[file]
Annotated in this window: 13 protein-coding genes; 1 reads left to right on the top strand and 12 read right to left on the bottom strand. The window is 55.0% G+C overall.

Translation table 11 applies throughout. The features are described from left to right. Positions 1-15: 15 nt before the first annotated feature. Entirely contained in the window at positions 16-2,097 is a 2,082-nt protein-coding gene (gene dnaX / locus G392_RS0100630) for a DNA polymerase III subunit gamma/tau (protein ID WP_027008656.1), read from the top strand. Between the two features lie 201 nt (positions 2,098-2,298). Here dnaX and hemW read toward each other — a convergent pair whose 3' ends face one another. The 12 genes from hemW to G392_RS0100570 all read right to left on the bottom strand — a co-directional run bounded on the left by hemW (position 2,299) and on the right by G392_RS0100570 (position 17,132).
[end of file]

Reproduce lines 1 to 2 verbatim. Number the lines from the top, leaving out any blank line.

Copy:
Annotated in this window: 13 protein-coding genes; 1 reads left to right on the top strand and 12 read right to left on the bottom strand. The window is 55.0% G+C overall.

Translation table 11 applies throughout. The features are described from left to right. Positions 1-15: 15 nt before the first annotated feature. Entirely contained in the window at positions 16-2,097 is a 2,082-nt protein-coding gene (gene dnaX / locus G392_RS0100630) for a DNA polymerase III subunit gamma/tau (protein ID WP_027008656.1), read from the top strand. Between the two features lie 201 nt (positions 2,098-2,298). Here dnaX and hemW read toward each other — a convergent pair whose 3' ends face one another. The 12 genes from hemW to G392_RS0100570 all read right to left on the bottom strand — a co-directional run bounded on the left by hemW (position 2,299) and on the right by G392_RS0100570 (position 17,132).